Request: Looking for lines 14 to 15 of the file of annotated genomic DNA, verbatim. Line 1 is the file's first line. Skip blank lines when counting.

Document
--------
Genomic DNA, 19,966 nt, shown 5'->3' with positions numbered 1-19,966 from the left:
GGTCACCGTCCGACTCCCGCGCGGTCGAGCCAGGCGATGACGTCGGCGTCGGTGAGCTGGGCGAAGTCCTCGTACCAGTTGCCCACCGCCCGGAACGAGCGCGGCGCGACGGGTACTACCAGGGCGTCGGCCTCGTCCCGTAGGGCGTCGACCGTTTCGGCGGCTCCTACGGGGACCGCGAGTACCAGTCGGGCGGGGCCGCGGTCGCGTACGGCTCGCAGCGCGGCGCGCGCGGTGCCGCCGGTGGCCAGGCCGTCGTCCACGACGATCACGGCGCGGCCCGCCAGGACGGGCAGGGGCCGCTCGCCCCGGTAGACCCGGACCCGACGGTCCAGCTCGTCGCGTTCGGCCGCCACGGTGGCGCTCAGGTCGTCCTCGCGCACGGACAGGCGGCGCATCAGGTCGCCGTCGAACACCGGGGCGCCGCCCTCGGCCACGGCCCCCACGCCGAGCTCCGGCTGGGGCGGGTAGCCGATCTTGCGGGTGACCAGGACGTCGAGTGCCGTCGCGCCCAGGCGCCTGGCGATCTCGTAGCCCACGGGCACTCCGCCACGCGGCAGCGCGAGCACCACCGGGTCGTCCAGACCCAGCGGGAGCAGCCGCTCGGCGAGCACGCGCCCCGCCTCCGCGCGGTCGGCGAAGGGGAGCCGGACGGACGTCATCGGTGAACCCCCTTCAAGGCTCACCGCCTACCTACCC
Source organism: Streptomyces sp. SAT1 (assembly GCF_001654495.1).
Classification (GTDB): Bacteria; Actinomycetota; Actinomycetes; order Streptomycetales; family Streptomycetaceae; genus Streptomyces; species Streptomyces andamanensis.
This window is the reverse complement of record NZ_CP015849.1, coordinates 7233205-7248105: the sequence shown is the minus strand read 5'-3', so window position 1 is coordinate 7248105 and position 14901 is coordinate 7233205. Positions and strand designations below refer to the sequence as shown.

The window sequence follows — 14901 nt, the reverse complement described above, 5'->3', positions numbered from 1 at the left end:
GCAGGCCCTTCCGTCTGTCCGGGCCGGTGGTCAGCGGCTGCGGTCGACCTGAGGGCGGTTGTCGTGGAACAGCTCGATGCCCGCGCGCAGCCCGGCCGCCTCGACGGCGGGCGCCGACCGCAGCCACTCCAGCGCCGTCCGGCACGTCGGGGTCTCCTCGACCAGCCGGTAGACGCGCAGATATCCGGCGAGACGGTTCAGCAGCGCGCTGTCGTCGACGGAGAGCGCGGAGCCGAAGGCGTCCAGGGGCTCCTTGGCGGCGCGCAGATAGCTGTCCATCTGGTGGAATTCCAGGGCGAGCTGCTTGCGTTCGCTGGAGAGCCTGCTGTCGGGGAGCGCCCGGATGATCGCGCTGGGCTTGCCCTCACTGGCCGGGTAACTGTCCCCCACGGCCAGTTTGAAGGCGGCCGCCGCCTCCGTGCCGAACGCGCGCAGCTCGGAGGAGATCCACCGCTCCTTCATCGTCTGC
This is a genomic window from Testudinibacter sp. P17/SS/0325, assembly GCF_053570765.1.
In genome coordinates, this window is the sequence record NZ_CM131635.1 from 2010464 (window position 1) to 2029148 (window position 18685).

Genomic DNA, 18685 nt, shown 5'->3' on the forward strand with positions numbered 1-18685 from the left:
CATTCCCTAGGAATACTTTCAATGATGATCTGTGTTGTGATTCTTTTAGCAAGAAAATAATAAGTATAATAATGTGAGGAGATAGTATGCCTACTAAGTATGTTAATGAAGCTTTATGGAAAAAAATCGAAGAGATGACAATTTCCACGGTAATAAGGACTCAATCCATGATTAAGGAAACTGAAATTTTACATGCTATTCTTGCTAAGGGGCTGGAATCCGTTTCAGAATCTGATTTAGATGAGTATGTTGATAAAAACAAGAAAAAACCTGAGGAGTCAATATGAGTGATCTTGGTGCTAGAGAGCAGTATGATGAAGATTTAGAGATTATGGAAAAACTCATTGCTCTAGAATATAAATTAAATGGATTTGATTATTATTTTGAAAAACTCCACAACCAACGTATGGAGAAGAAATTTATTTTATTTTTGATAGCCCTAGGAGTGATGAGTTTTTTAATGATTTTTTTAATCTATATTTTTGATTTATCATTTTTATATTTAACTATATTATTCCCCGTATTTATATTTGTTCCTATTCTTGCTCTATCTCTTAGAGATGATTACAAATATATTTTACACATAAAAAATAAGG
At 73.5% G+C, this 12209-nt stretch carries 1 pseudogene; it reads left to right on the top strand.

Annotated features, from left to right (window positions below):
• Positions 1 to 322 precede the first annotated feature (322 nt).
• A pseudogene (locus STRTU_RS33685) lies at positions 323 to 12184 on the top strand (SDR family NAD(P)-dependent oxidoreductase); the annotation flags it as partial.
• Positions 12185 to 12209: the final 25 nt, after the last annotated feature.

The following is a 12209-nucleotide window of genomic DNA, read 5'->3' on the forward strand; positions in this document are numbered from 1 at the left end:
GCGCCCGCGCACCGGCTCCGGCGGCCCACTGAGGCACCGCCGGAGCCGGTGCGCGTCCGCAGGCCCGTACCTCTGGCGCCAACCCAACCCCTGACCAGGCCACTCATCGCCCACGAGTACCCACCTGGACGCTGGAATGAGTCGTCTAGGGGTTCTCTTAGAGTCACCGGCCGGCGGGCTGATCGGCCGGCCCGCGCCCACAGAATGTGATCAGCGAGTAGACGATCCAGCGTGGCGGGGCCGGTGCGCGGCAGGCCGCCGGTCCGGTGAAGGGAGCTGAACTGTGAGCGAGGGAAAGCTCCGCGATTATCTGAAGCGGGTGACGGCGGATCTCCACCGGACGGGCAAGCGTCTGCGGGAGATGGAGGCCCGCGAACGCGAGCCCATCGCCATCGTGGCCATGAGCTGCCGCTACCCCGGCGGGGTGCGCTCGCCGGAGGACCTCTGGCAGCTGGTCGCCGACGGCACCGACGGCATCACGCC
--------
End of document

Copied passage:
• Positions 1 to 322 precede the first annotated feature (322 nt).
• A pseudogene (locus STRTU_RS33685) lies at positions 323 to 12184 on the top strand (SDR family NAD(P)-dependent oxidoreductase); the annotation flags it as partial.